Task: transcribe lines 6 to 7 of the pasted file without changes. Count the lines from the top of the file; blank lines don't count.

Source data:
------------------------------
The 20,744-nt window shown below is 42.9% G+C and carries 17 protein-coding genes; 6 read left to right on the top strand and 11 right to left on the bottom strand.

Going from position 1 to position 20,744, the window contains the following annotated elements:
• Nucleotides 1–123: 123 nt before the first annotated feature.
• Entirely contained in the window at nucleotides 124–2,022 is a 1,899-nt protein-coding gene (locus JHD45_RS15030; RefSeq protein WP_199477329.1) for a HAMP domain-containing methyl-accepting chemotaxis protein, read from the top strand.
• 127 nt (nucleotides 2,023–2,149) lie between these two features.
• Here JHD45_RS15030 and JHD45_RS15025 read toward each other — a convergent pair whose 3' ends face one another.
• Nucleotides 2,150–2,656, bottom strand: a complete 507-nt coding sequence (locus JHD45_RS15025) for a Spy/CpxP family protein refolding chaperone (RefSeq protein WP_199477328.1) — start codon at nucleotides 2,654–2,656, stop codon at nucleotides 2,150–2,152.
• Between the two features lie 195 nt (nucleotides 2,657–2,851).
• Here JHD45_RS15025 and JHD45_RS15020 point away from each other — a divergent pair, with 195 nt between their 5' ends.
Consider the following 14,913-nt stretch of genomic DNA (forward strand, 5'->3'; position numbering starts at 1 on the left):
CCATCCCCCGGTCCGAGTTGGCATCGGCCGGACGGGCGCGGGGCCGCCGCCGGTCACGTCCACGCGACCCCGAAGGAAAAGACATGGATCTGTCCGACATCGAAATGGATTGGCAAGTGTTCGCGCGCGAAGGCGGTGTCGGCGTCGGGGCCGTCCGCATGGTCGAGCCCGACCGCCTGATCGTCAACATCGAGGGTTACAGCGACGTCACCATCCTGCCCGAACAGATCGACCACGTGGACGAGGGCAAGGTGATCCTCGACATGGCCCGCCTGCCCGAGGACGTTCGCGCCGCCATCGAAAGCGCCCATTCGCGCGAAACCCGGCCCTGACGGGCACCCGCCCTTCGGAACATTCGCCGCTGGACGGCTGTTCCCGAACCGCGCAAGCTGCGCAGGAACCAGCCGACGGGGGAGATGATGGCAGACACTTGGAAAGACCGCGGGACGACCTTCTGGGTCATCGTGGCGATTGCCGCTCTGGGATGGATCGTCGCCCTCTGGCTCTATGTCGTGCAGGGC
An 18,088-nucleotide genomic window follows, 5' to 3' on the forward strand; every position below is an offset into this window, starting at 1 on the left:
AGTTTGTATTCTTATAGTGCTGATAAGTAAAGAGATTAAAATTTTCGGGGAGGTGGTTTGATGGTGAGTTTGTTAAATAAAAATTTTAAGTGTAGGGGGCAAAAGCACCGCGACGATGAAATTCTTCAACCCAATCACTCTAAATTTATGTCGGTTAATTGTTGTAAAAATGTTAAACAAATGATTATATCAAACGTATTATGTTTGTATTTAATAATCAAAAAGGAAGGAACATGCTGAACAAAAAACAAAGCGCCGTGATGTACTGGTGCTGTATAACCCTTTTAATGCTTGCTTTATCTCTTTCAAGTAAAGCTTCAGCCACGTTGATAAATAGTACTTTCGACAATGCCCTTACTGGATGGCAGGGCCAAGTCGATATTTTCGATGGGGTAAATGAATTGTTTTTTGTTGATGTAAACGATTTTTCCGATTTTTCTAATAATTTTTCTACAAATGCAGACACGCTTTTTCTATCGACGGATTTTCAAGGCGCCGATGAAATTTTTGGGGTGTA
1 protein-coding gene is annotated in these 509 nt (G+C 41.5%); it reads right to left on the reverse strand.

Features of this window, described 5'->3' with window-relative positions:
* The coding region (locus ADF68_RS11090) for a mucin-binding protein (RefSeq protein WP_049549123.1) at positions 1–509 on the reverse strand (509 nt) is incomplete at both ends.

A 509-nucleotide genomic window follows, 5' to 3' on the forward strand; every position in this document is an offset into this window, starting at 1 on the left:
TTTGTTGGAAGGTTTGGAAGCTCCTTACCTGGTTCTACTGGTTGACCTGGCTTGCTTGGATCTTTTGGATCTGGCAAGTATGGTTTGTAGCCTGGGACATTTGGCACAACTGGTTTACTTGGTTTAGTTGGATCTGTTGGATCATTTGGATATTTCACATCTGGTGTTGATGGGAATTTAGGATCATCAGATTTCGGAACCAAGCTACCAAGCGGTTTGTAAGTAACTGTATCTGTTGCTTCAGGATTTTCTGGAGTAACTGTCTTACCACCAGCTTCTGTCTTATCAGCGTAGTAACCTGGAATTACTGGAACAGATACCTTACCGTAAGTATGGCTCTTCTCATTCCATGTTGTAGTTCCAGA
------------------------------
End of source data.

• Here JHD45_RS15030 and JHD45_RS15025 read toward each other — a convergent pair whose 3' ends face one another.
• Nucleotides 2,150–2,656, bottom strand: a complete 507-nt coding sequence (locus JHD45_RS15025) for a Spy/CpxP family protein refolding chaperone (RefSeq protein WP_199477328.1) — start codon at nucleotides 2,654–2,656, stop codon at nucleotides 2,150–2,152.